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NID keeps water flowing for local firefighting efforts

October 17, 2017

Contact: Susan Lauer

(530) 271-6735 ext. 335

NID keeps water flowing for local firefighting efforts

Grass Valley, CA – When two wildfires began to spread in the wee hours of Monday, Oct. 9, local fire fighters scrambled to evacuate neighborhoods and battle rapidly spreading flames in darkness, both in Rough and Ready and off McCourtney Road by the Nevada County Fairgrounds. In the morning, crews continued to beat back the fires, which had consumed more than 500 acres in a matter of hours.

In what quickly was shaping up to be a community disaster, Nevada Irrigation District (NID) came out in force to ensure water supplies were available for firefighting efforts. NID crews worked in canals, cleaning out debris to keep water running to be available where needed. The district’s water treatment section increased water storage in anticipation of increased demand.

Extra crews were already in the field on Sunday while the fires were flaring, responding to damage caused by strong winds with gusts reported at 50 miles per hour. Workers were clearing debris clogging canals and limiting services downstream to ensure the district’s 400 miles of canals were clear and water was flowing free.

The first call of a vegetation fire on Lone Lobo Trail off Bitney Springs Road in Penn Valley came in at 11:37 pm on Sunday, Oct. 8. By 3 am the fire had taken off with 200 acres burned, and evacuations were in full effect. Firefighters were battling the flames from different directions and providing structure protection for homes.

About 20 minutes after the Lobo Fire breakout, another blaze — a structure fire with rapid spread to the wildland — was reported on Orion Way off McCourtney Road. Immediate residential evacuations started, and by 2 am crews were providing structure protection as the fire continued to spread. By 7:30 am an estimated 150 acres had been consumed.

From the onset, NID coordinated with CalFire and other agencies to ensure district water was flowing and available for firefighting efforts.

As part of that, NID increased water flows to its system to get water through the canals during fire conditions. Wildfires typically create fallout debris of vegetation, heavy branches, rocks and earth that can fall into and clog canals quickly. For example, treatment plant personnel at the Lake Wildwood facility filled tanks and water distribution operators increased flows to the Deer Creek System to get to Lake Wildwood.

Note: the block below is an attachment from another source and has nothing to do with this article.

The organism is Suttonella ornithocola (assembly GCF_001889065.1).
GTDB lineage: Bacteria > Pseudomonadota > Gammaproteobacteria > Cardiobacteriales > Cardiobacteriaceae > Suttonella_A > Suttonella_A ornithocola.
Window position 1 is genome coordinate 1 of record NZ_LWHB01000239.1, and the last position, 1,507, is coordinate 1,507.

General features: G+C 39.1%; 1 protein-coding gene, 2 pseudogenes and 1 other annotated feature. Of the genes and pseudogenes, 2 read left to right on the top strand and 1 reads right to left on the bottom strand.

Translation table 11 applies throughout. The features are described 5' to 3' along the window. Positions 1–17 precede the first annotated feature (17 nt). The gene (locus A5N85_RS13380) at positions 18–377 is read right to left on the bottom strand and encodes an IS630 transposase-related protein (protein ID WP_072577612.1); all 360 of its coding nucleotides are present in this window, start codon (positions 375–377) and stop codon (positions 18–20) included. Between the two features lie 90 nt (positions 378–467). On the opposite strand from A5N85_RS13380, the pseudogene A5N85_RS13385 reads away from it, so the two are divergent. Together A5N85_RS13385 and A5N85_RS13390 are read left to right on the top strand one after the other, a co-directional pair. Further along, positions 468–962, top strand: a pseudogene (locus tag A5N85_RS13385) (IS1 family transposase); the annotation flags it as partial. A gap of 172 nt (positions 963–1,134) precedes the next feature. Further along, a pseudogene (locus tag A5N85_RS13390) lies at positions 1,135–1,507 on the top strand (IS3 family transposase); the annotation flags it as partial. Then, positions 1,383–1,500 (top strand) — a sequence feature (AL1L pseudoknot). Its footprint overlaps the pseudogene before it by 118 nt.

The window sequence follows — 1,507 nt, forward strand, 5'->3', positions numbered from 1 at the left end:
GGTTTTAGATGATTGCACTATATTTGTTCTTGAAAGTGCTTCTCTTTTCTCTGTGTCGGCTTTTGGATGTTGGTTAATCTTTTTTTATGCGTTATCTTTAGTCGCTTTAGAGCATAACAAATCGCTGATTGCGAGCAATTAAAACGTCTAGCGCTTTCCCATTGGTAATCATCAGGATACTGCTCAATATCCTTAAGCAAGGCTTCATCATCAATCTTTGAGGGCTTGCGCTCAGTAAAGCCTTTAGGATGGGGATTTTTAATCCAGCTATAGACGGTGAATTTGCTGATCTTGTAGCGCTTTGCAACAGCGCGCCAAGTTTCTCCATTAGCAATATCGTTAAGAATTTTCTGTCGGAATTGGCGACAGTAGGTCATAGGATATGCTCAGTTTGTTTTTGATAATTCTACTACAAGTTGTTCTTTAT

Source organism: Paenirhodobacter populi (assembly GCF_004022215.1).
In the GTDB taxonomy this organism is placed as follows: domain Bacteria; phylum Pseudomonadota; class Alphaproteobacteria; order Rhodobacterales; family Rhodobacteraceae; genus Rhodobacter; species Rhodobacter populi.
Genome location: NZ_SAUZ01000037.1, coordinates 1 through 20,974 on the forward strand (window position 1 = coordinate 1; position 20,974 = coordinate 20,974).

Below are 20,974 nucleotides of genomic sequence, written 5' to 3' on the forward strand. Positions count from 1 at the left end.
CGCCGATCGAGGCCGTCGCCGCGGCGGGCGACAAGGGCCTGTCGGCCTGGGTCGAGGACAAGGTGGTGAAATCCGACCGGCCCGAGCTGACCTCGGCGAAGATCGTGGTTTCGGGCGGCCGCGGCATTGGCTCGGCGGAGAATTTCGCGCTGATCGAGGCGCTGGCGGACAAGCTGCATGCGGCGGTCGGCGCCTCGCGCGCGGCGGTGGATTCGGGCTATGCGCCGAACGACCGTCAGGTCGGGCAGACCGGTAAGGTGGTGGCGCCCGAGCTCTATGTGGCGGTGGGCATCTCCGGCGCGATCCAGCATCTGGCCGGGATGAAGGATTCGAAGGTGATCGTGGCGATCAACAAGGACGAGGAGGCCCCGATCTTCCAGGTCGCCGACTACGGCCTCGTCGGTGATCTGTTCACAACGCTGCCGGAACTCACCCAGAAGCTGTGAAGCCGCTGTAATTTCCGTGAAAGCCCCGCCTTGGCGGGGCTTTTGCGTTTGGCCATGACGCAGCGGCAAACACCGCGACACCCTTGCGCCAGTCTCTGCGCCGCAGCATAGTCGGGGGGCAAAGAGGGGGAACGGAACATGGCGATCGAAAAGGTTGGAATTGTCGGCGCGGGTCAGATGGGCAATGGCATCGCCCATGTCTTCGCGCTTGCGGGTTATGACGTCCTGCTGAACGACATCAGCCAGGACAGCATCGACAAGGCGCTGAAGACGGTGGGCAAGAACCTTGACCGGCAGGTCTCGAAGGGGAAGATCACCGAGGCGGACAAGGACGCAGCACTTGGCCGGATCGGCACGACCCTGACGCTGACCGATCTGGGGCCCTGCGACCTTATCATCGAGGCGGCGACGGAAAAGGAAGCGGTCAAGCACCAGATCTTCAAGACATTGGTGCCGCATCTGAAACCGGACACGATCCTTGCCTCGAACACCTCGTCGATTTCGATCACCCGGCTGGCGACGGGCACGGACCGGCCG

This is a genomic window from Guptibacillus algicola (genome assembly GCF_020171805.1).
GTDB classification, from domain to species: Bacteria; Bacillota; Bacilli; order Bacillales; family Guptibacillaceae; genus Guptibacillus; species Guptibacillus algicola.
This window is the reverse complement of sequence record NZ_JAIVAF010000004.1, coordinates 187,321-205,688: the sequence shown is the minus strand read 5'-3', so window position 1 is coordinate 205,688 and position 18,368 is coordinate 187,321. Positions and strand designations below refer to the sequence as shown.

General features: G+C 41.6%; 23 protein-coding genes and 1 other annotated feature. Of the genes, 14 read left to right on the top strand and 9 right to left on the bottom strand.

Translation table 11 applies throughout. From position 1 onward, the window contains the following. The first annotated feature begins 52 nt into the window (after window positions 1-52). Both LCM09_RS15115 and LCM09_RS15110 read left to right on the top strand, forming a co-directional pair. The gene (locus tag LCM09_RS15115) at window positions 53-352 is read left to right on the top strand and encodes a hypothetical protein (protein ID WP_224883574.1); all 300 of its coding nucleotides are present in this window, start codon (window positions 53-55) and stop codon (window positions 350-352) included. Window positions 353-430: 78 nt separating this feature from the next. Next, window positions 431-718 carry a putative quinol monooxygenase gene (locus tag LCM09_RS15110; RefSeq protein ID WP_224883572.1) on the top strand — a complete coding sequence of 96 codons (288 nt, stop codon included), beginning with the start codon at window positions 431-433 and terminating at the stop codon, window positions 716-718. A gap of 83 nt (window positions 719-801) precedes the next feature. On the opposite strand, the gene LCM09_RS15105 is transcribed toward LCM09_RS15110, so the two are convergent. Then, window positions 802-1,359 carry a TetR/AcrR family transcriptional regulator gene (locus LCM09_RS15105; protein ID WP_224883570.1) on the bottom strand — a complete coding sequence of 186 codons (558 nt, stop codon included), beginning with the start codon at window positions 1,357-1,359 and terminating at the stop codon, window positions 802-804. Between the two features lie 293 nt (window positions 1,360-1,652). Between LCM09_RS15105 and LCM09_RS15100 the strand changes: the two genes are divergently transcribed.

Helicopters scooped water from ponds and Lake Wildwood and had pumps in NID canals. And fire agencies also used the canals as fire breaks. For example, Tunnel Ditch, a canal near Rough and Ready, served as a fire break for the Lobo Fire.

In addition, as the Grass Valley Air Attack Base at the Nevada County Airpark began sending air tankers to make drops on the fires, NID reconfigured its system and turned on a crucial pump station to boost water pressure so the base would have ample and timely supplies to mix its fire retardant properly.

“We are very proud of all of the folks here at NID who were ready and committed to supporting our firefighters by making sure they had all the resources they needed, to provide for the defense of our community,” said Rem Scherzinger, NID general manager.

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NID Oct. 11 Board Meeting Highlights

Oct. 11, 2017

Contact: Susan Lauer

(530) 271-6735 ext. 335

FOR IMMEDIATE RELEASE

NID Oct. 11 Board Meeting

Grass Valley, CA – A 6 percent rate increase, department efforts to save $7.26 million this year and approval of the 2018 budget were among topics discussed during the Oct. 11 Nevada Irrigation District Board of Directors meeting.

Present were President Nick Wilcox, Vice President William Morebeck, alongside directors Nancy Weber, John H. Drew, and Scott Miller.

The rate increase was part of a resolution originally approved in 2014 based on a water rate and fee study. That study recommended annual 6-percent increases for fiscal years 2014 through 2018 to close the district’s operational fiscal gap. Wednesday’s review noted a 6 percent rate increase is the equivalent of $4 increase a month per average user.

The Board also approved a balanced budget for the 2018 fiscal year. The focus on efficiency and sustainability is reflected in continued efforts to develop recreation and hydroelectric business lines, whose stability will continue to improve in the coming years. Highlights included water revenues slightly higher from 2016 to 2017 forecasted levels resulting from rate increases and demand. The proposed 2018 budget estimates a negative $8 million net income and a projection of $5.5 million that will liquidate in 2018.

In other financial matters, efforts to become more efficient have literally paid off with more than $7.2 million in cost savings and additional revenues for the fiscal year. The 2017 Financial Efficiency Report noted specific examples, including in purchasing, operations, maintenance and through grants. Read the staff report here.